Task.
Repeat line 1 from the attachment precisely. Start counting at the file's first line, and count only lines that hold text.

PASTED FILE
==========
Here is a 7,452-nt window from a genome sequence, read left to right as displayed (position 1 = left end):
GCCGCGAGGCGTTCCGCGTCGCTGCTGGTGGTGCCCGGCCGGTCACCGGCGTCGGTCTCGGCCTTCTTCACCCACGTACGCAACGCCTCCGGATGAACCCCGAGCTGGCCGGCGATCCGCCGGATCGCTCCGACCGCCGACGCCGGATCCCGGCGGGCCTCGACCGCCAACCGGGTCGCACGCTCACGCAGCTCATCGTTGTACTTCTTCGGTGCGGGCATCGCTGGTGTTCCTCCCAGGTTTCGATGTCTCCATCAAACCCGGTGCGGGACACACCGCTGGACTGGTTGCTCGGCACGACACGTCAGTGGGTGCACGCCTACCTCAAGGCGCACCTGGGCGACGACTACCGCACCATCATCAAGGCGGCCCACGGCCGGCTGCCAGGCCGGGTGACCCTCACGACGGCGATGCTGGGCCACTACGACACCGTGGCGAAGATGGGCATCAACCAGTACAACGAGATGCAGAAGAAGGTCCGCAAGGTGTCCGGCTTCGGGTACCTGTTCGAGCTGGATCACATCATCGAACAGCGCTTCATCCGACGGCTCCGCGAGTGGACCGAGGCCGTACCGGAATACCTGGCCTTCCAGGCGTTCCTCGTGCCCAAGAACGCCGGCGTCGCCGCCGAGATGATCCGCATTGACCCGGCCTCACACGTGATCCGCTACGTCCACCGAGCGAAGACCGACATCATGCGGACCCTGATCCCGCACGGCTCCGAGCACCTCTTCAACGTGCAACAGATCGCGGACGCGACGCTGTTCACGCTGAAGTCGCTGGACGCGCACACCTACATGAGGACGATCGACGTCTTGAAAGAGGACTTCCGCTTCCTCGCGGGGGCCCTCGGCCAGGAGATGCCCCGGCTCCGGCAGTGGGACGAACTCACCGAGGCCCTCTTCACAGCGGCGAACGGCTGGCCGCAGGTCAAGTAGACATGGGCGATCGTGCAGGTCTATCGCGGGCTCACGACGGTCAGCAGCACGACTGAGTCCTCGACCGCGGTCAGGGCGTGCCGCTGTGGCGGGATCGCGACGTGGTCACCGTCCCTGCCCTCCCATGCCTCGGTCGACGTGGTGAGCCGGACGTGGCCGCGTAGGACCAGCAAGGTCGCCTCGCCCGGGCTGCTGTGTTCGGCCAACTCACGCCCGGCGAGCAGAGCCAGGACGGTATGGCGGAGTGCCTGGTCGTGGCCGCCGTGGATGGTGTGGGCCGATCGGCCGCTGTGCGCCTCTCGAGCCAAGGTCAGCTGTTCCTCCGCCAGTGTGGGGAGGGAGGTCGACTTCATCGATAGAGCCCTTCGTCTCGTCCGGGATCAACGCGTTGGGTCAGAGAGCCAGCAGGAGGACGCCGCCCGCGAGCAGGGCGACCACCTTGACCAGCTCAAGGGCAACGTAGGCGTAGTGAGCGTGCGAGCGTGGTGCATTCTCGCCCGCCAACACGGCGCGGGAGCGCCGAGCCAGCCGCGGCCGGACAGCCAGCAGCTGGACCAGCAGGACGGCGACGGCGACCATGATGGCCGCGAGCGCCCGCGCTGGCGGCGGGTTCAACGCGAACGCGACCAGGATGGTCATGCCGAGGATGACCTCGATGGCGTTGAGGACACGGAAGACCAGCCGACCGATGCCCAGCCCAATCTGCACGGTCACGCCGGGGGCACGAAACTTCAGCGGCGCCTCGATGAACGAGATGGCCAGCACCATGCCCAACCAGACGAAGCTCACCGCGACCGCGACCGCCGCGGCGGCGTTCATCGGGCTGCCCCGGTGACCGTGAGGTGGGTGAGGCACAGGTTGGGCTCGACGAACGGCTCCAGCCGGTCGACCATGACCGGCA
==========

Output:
Here is a 7,452-nt window from a genome sequence, read left to right as displayed (position 1 = left end):